Updated June 16, 2023
Introduction to Docker run Command
The ‘docker run’ command is used to run or start a command in a new container, creating a writeable layer on top of the mentioned image in the command. That’s why we call a container a writeable image. This is the first command that we run when we start learning Docker. There are a lot of options available with this command to configure the container as per our requirements, like running a container in detached mode or interactive mode, specifying a name to the container, attaching network, volume, etc., exposing the port to access the containers’ application externally, and many more things.
docker run [OPTIONS] IMAGE [COMMAND] [ARG...]
- d, –detach: It is used to run the container in the background and print the container ID.
- e, –env: It sets environment variables in the container.
- h, –hostname: It is used to change the hostname of the container.
- i, –interactive: It is used to interact with the container.
- isolation: It is used to specify container isolation technology.
- l, –lable: It adds metadata to the container.
- link: It adds a link to another container.
- log-driver: It is used to specify the logging driver for the container; it overrides the default log-driver.
- log-opts: It is used to specify options to log-driver.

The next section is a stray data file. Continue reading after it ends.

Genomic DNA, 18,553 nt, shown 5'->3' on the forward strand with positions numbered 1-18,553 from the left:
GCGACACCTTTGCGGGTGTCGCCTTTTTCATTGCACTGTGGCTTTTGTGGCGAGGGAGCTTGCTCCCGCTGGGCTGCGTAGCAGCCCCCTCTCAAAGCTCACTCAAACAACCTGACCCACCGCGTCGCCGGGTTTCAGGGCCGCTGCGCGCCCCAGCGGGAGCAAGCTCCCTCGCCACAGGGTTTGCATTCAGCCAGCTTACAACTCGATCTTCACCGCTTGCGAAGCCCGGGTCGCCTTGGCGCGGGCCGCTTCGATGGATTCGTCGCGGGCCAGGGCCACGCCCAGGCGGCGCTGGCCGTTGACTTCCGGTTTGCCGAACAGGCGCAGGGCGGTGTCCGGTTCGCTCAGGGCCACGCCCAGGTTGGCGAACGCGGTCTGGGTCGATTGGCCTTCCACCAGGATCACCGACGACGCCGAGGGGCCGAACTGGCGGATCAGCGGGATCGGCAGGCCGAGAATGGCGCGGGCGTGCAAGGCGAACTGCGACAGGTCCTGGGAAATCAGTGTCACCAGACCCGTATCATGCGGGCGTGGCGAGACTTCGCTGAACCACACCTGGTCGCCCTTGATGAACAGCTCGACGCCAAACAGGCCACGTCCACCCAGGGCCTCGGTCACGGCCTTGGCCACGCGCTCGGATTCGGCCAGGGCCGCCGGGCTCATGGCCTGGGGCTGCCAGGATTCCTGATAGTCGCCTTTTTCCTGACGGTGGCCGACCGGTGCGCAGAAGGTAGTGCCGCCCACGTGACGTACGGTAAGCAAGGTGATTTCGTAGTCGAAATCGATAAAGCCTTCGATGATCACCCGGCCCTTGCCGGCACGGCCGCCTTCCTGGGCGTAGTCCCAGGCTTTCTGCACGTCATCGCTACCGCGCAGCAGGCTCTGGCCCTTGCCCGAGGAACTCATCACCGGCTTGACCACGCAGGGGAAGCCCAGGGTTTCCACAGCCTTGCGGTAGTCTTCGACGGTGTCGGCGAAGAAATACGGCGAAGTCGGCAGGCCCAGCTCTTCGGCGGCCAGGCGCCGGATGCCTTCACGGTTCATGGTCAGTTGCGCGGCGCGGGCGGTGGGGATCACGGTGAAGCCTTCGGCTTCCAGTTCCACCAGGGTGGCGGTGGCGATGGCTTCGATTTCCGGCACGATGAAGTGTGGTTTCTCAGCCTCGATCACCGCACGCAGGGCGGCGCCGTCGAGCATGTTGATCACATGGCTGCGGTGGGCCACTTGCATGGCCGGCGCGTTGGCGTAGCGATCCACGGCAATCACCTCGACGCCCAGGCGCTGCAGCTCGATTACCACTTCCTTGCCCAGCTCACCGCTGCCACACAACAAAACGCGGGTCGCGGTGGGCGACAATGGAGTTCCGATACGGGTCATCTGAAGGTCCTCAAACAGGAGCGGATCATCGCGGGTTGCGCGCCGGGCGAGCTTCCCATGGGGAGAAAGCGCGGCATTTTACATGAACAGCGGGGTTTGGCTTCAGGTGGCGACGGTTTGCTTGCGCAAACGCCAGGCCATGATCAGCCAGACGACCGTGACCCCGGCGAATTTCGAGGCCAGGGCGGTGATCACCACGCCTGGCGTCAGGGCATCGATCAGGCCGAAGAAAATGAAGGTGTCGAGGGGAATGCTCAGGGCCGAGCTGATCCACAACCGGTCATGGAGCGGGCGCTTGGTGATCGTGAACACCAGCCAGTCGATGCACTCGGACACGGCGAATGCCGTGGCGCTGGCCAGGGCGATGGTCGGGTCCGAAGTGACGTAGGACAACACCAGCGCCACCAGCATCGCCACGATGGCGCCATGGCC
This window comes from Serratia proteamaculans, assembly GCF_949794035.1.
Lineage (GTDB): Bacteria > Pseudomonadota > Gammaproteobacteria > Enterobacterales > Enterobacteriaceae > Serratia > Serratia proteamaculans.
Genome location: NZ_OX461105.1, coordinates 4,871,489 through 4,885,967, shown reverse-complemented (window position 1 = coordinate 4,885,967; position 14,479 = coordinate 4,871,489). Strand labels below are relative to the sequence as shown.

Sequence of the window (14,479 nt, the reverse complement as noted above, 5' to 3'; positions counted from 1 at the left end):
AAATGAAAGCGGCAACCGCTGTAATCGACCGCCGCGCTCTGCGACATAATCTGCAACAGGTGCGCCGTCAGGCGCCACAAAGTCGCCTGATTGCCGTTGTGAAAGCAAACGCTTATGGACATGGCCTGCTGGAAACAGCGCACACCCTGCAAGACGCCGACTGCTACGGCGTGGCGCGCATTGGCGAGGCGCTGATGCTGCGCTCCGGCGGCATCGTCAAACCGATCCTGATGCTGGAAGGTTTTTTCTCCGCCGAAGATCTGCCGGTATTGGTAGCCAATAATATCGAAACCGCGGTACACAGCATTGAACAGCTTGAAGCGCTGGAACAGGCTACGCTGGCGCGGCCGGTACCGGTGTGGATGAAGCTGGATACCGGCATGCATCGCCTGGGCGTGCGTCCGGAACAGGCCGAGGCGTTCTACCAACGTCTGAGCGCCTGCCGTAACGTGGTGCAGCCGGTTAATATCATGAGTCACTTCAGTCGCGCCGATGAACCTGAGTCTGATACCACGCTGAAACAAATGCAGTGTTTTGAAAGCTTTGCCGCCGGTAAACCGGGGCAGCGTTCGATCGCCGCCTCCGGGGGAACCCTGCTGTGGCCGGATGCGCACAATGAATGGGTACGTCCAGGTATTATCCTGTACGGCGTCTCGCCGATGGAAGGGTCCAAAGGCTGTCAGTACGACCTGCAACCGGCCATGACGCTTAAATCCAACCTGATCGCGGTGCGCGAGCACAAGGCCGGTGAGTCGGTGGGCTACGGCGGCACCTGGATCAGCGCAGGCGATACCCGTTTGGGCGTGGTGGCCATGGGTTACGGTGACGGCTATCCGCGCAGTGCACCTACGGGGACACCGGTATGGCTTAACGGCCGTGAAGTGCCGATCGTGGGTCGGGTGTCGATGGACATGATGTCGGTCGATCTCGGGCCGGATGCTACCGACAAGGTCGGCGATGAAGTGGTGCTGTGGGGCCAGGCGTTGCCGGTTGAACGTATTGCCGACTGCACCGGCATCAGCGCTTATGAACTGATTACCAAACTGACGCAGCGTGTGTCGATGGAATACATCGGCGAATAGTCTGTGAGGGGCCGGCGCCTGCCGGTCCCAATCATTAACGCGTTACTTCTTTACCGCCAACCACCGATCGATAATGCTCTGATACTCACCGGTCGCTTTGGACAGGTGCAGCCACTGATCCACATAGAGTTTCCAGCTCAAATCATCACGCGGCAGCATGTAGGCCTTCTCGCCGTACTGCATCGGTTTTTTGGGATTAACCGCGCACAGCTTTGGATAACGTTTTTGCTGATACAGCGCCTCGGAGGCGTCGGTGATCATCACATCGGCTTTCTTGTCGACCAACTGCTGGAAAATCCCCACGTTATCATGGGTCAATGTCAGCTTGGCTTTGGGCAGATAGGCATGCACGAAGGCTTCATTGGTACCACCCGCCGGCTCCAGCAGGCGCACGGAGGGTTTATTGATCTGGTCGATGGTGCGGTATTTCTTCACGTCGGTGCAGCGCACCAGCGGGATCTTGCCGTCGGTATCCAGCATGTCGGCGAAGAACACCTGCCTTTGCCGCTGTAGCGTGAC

- m, –memory: It sets memory limit in bytes.
- mount: It is used to mount filesystem to the container.
- name: It is used to specify the container’s name.
- network: It is used to connect the container to a different network than the default.
- p, –publish: It is used to publish the container’s ports to the host.
- restart: It allows us to specify the restart policy for the container.
- rm: It removes the container as soon as the container exit or stop running.
- t, –tty: It allocates terminal and is mostly used with the ‘-i’ option.
- v, –volume: It is used to bind volume to the container for persistent storage.
- w, –workdir: It allows setting the working directory of the container.
The above options are the most common ones we frequently use while working with the ‘docker run’ command.
We can use the ‘–help’ option to list all available options of this command as below:
docker run --help
How run Command Works in Docker?